A Fraught Inheritance: Legal Realism, Literary Realism, and the Forging of American Democracy
Khan, Almas , English - Graduate School of Arts and Sciences, University of Virginia
Ross, Marlon, Department of English, University of Virginia
A Fraught Inheritance: Legal Realism, Literary Realism, and the Forging of American Democracy is the first extensive conceptualization of two seminal, contemporaneous movements in American law and letters. The project literarily and legally cross-examines the Reconstruction Amendments, which formally cemented equal citizenship rights in the Civil War’s wake, from the Amendments’ ratification through World War II. I construe the Amendments through the lenses of literary realism and legal realism, which are framed as dissenting intellectual movements. Both realisms emerged largely in response to statutes and judicial decisions that belied the Reconstruction Amendments’ egalitarian promise by intentionally or effectively subordinating people of color and the working class. My analysis couples legal texts that critiqued these laws with kindred literary works by Charles Chesnutt, Upton Sinclair, Theodore Dreiser, and Richard Wright. Despite criticisms of literary realism and legal realism’s overall complicity with an unjust status quo, a reading of the movements against the disciplinary grain demonstrates their social justice resiliency during the modern period as well as their formidable influence on equitable literary and legal developments into today.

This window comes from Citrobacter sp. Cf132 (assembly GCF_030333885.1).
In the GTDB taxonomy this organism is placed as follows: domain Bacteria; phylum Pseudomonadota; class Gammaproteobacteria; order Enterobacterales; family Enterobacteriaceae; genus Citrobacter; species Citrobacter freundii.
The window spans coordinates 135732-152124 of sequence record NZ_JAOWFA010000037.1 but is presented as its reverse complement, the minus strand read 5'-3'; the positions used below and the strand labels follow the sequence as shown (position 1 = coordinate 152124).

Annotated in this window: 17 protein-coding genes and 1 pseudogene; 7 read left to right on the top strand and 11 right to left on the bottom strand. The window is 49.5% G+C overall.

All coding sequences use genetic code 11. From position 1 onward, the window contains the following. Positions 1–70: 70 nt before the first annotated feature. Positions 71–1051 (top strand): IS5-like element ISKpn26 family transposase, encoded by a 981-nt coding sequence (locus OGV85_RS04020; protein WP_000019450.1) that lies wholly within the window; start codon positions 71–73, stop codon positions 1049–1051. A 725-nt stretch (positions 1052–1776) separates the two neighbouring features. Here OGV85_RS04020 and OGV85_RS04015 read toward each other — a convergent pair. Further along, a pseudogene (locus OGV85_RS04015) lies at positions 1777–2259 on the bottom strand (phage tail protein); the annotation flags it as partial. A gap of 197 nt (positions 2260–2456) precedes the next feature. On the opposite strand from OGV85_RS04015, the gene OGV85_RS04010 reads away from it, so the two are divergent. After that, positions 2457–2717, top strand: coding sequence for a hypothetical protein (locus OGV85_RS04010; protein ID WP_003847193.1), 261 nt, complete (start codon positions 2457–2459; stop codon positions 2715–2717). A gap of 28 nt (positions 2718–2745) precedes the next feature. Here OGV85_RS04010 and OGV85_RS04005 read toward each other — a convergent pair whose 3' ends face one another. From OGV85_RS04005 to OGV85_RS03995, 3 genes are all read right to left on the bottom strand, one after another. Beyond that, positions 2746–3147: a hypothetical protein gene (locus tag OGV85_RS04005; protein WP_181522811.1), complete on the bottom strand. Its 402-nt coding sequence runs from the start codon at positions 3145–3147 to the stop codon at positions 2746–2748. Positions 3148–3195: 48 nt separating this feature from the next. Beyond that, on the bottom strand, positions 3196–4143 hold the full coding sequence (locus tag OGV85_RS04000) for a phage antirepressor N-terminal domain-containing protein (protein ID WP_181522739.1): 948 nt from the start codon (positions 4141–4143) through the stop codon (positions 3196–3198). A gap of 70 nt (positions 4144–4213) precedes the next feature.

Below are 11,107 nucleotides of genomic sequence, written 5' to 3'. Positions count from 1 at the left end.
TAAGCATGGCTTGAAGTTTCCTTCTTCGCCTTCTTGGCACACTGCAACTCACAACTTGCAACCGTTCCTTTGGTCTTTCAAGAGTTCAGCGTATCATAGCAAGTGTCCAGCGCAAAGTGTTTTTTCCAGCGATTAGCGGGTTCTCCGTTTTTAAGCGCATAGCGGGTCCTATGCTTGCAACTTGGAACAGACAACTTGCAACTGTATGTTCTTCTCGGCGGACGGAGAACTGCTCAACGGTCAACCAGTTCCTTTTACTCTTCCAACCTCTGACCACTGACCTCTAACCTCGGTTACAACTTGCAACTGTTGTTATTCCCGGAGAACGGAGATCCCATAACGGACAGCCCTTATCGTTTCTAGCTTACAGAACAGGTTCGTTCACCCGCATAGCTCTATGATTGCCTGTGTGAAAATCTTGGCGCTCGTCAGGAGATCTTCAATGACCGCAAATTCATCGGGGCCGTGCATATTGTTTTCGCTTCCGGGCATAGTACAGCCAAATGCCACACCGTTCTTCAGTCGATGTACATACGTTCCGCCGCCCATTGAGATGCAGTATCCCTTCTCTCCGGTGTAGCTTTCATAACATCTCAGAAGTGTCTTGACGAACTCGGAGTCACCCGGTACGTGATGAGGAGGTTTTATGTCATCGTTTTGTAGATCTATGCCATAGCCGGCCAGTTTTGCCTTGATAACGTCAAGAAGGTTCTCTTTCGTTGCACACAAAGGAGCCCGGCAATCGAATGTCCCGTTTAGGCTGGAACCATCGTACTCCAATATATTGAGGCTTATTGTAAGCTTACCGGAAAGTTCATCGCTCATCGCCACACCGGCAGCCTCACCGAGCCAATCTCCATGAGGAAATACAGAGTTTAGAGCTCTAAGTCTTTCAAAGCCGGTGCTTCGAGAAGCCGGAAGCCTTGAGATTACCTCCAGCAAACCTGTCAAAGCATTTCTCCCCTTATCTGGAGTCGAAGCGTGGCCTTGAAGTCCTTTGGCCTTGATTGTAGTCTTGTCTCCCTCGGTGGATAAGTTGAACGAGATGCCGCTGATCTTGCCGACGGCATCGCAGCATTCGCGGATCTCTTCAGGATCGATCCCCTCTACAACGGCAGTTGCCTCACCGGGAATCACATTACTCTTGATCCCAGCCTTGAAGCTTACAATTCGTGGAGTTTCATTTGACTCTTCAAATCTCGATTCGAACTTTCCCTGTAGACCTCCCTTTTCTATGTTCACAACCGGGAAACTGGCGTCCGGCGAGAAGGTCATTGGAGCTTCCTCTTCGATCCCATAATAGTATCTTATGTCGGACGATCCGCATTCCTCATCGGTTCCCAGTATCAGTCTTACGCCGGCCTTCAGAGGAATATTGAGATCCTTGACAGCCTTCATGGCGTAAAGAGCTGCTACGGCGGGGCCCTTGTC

PHD (Doctor of Philosophy)
literary realism, legal realism, Reconstruction Amendments, American Dream, Charles Chesnutt, Upton Sinclair, Theodore Dreiser, Richard Wright, The Marrow of Tradition, The Jungle, An American Tragedy, "The Man Who Killed a Shadow"
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